An archetype is a recurrent motif, a “first” form, or a set pattern of behaviour.

“Archetypes,” Carl Jung says, “are the living system of reactions and aptitudes that determine the individual’s life in invisible ways.”

We observe archetypes in every character of our personal dreams, the stories we read, the films we watch, the art we admire, and the collective myths we share.

Examples of common character archetypes include The Mother, The Father, The Child, The Shadow, The Persona, The Magician, The Hero, and The Trickster, among others. Each character acts out certain patterns of behaviour that we have become attuned to over time.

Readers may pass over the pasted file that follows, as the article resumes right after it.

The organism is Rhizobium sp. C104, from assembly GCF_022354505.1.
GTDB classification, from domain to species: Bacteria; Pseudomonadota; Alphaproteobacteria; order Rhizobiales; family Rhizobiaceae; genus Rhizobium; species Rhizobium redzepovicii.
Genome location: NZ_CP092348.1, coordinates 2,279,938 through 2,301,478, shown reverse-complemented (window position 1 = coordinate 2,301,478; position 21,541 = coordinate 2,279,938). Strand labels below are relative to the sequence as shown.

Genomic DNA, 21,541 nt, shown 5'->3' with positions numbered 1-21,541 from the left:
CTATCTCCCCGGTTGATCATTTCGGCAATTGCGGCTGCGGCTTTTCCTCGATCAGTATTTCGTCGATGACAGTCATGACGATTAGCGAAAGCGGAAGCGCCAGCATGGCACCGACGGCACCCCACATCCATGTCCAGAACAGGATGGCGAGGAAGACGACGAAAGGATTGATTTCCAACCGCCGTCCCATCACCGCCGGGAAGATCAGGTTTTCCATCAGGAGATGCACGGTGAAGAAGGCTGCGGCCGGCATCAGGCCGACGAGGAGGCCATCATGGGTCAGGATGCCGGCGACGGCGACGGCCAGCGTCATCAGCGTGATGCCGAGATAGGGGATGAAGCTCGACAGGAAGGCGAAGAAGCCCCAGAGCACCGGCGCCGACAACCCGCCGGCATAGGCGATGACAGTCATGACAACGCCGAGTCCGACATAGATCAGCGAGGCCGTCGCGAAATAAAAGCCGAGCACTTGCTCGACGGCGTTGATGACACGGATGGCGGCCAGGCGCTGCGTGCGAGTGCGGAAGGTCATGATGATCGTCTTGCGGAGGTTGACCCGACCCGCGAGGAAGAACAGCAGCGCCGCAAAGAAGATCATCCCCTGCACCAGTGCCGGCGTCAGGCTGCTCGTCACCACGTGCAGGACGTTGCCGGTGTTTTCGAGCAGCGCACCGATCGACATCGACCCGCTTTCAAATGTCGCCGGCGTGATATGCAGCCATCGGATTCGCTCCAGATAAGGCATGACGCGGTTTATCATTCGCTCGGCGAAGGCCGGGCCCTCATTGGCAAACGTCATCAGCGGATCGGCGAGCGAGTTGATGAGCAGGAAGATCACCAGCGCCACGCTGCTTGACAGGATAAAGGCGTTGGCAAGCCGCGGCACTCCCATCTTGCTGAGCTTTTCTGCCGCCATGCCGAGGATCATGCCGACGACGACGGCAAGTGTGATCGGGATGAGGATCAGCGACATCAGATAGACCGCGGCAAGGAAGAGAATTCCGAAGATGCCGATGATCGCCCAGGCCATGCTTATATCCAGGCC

“The archetypes,” says Jungian psychologist Marie-Louise von Franz, “are inherited dispositions, which cause us to react in a typical way to basic human problems, inner or outer.”

The concept of psychological archetypes was advanced by the Swiss psychiatrist Carl Jung, c. 1919. Jung has acknowledged that his conceptualization of archetype is influenced by Plato's eidos, which he described as "the formulated meaning of a primordial image by which it was represented symbolically."